The team showed that two porin proteins found on the surface of E. coli, OmpA and OmpC, are responsible for the transferrin capture. This result is a little strange, as these porin proteins are usually thought of as being simple transport tubes (literally pores) in bacterial membranes, which allow molecules to diffuse from the environment into the cell. However, Primrose describes OmpA as “something of a molecular Swiss Army knife” given its multitude of functions. Aside from being a pore, OmpA is also involved in structural integrity, conjugation, adhesion and biofilm formation, among others, while OmpC is similar, but with less functionality. How can one protein do so many things? Primrose explained to me that because they may have only a few thousand genes, bacteria, particularly free-living ones, have to be versatile and economical with the ones they have.
In addition to transferrin anchoring, this work shows that OmpA appears to have yet another function, acting as an entry point for catecholamine stress hormones such as dopamine and norepinephrine (also known as noradrenaline). Previous studies by Primrose and colleagues have shown that uptake of these hormones, released by the body in response to stress, can massively increase the growth and virulence of pathogenic organisms.
Serious infections can end up with bacteria growing in the blood, which is really bad news; the body’s response to such invasion is often to go into a whole-body inflammation, which can result in the release of a barrage of stress hormones that might actually help bacteria to survive. To compound matters, drugs used to treat acutely ill patients include norepinephrine and dopamine – shown in the new paper to promote bacterial growth.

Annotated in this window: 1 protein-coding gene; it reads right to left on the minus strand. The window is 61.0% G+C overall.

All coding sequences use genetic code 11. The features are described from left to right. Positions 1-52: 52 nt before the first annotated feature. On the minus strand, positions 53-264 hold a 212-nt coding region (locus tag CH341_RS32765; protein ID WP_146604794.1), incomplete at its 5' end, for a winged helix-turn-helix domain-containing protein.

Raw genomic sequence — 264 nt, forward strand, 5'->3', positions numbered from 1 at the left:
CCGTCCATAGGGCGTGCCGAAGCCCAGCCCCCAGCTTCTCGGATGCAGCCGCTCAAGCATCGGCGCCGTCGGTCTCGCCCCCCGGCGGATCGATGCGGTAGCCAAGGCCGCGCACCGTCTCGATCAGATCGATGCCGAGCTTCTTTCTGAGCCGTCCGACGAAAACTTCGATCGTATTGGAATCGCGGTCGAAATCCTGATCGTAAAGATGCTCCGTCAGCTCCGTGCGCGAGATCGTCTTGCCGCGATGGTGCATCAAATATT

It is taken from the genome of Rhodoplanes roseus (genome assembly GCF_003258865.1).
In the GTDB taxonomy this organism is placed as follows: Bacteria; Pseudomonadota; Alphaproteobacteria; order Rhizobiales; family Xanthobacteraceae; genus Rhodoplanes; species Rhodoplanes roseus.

This infection-related inflammation is known as sepsis and can lead to organ failure and death. I spoke to Dr Natalie Silvey, who works with the UK Sepsis Trust; she explained to me how serious an issue it is.
“Sepsis has a ridiculously high mortality rate. In the UK, 37,000 people die as a result of it each year. It can be difficult to diagnose; sometimes it’s missed and patients can present quite late, as they’re unaware of the signs to look for.
“There have really been no new drug treatments that have been shown to work effectively against sepsis. Resuscitating the patient, giving lots of fluid and providing early antibiotic treatment, these are the things that work well.”
The importance of OmpA and OmpC to bacteria – and their location on the external face of the cell – makes them excellent vaccine targets. Primrose and her team showed that these proteins are involved in transferrin binding in a wide range of bacterial species, including those from the genus Salmonella and Shigella.
Several decades ago it was shown that mice innoculated with Salmonella porins were well protected against later infection, while recent work has shown the potential of using OmpA as a vaccine to prevent infection by drug resistant Acinetobacter baumannii.
Given the paucity of drugs we have to treat sepsis, preventing one if its major causes, bacteraemia, is a great idea. The knowledge that the molecular Swiss Army knife is so important to bacteria may help us win the war.
Sandrini S, Masania R, Zia F, Haigh R, & Freestone P (2013). The role of porin proteins in acquisition of transferrin iron by enteropathogens. Microbiology PMID: 24089578